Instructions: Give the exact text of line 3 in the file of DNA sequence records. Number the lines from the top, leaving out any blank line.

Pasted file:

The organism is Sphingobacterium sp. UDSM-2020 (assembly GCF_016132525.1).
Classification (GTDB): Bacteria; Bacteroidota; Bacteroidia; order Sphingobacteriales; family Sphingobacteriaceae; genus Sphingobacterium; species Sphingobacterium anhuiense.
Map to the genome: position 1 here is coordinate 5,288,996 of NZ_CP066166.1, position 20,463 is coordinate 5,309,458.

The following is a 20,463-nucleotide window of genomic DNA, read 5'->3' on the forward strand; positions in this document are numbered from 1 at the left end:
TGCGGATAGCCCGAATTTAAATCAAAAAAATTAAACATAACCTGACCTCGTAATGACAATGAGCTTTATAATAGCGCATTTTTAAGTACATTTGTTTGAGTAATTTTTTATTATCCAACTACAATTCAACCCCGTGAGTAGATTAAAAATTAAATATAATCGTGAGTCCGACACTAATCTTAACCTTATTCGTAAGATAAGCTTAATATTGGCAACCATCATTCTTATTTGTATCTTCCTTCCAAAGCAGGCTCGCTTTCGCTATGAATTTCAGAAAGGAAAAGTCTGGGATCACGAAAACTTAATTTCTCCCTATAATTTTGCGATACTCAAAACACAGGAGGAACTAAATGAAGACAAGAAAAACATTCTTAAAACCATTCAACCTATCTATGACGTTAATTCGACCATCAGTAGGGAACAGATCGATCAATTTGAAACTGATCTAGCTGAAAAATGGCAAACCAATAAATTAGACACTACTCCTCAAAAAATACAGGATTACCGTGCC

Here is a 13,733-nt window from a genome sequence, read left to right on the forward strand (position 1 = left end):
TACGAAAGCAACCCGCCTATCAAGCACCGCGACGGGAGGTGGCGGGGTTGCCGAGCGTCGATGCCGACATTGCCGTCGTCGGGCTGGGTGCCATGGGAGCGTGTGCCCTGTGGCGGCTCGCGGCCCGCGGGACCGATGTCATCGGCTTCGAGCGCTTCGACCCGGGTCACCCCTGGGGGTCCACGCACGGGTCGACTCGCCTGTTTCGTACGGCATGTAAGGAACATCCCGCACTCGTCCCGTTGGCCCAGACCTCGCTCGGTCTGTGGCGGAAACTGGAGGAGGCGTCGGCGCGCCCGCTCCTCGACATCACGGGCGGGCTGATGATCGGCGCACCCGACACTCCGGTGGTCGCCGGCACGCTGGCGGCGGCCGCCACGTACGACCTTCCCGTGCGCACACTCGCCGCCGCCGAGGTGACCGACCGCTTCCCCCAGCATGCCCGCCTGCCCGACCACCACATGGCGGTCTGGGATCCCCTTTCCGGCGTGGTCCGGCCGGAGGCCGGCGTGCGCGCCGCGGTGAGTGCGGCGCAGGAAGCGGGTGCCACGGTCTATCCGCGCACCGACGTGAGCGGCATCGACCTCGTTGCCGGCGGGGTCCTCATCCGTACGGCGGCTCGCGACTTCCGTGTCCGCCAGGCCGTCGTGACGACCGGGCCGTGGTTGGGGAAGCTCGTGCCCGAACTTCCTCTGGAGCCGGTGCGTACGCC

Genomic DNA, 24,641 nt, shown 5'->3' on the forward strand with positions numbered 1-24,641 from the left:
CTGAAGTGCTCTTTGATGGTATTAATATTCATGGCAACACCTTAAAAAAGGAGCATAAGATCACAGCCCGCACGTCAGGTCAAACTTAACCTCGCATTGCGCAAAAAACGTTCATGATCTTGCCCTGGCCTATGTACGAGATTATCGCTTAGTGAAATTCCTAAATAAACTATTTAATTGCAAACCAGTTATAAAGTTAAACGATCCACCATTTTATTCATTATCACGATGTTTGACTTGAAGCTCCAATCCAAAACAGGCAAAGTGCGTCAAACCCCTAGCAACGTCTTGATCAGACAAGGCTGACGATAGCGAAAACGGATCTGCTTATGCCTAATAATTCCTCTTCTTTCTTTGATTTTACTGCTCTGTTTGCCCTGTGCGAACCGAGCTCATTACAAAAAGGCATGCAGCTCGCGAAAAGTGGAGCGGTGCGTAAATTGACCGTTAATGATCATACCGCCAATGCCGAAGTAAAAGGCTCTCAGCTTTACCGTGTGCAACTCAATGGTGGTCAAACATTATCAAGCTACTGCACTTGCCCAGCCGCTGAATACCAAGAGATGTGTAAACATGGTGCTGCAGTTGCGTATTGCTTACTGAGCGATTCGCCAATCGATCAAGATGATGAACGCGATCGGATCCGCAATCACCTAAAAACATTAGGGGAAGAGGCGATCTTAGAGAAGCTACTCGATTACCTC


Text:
Map to the genome: position 1 here is coordinate 5,288,996 of NZ_CP066166.1, position 20,463 is coordinate 5,309,458.